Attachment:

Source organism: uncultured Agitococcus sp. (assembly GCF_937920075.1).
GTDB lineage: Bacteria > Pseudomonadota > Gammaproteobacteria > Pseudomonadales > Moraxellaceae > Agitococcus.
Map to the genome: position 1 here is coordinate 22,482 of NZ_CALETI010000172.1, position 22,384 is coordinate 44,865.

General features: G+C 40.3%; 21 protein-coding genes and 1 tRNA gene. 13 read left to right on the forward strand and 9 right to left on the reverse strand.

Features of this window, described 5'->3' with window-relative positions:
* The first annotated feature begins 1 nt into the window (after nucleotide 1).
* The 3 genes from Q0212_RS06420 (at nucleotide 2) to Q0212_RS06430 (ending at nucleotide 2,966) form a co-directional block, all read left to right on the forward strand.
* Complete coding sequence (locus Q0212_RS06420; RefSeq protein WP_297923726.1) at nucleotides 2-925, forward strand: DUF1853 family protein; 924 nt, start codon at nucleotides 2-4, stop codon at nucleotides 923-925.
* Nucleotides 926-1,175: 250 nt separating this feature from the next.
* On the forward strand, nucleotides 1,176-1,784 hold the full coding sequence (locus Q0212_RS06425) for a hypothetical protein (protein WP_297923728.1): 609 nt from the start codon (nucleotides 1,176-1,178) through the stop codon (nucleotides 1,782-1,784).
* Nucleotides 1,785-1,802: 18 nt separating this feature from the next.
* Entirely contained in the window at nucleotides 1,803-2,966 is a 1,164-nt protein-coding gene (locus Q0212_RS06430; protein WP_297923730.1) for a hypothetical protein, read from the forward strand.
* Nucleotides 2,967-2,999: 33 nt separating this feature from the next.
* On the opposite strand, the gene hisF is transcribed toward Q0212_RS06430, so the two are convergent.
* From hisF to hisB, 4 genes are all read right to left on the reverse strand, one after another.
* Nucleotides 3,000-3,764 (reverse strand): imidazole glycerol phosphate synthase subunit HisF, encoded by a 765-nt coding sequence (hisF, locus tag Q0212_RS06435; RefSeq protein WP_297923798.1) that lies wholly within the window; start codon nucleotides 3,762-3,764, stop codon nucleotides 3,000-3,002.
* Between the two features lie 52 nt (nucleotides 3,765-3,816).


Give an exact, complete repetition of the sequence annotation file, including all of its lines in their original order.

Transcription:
Source organism: uncultured Agitococcus sp. (assembly GCF_937920075.1).
GTDB lineage: Bacteria > Pseudomonadota > Gammaproteobacteria > Pseudomonadales > Moraxellaceae > Agitococcus.
Map to the genome: position 1 here is coordinate 22,482 of NZ_CALETI010000172.1, position 22,384 is coordinate 44,865.

General features: G+C 40.3%; 21 protein-coding genes and 1 tRNA gene. 13 read left to right on the forward strand and 9 right to left on the reverse strand.

Features of this window, described 5'->3' with window-relative positions:
* The first annotated feature begins 1 nt into the window (after nucleotide 1).
* The 3 genes from Q0212_RS06420 (at nucleotide 2) to Q0212_RS06430 (ending at nucleotide 2,966) form a co-directional block, all read left to right on the forward strand.
* Complete coding sequence (locus Q0212_RS06420; RefSeq protein WP_297923726.1) at nucleotides 2-925, forward strand: DUF1853 family protein; 924 nt, start codon at nucleotides 2-4, stop codon at nucleotides 923-925.
* Nucleotides 926-1,175: 250 nt separating this feature from the next.
* On the forward strand, nucleotides 1,176-1,784 hold the full coding sequence (locus Q0212_RS06425) for a hypothetical protein (protein WP_297923728.1): 609 nt from the start codon (nucleotides 1,176-1,178) through the stop codon (nucleotides 1,782-1,784).
* Nucleotides 1,785-1,802: 18 nt separating this feature from the next.
* Entirely contained in the window at nucleotides 1,803-2,966 is a 1,164-nt protein-coding gene (locus Q0212_RS06430; protein WP_297923730.1) for a hypothetical protein, read from the forward strand.
* Nucleotides 2,967-2,999: 33 nt separating this feature from the next.
* On the opposite strand, the gene hisF is transcribed toward Q0212_RS06430, so the two are convergent.
* From hisF to hisB, 4 genes are all read right to left on the reverse strand, one after another.
* Nucleotides 3,000-3,764 (reverse strand): imidazole glycerol phosphate synthase subunit HisF, encoded by a 765-nt coding sequence (hisF, locus tag Q0212_RS06435; RefSeq protein WP_297923798.1) that lies wholly within the window; start codon nucleotides 3,762-3,764, stop codon nucleotides 3,000-3,002.
* Between the two features lie 52 nt (nucleotides 3,765-3,816).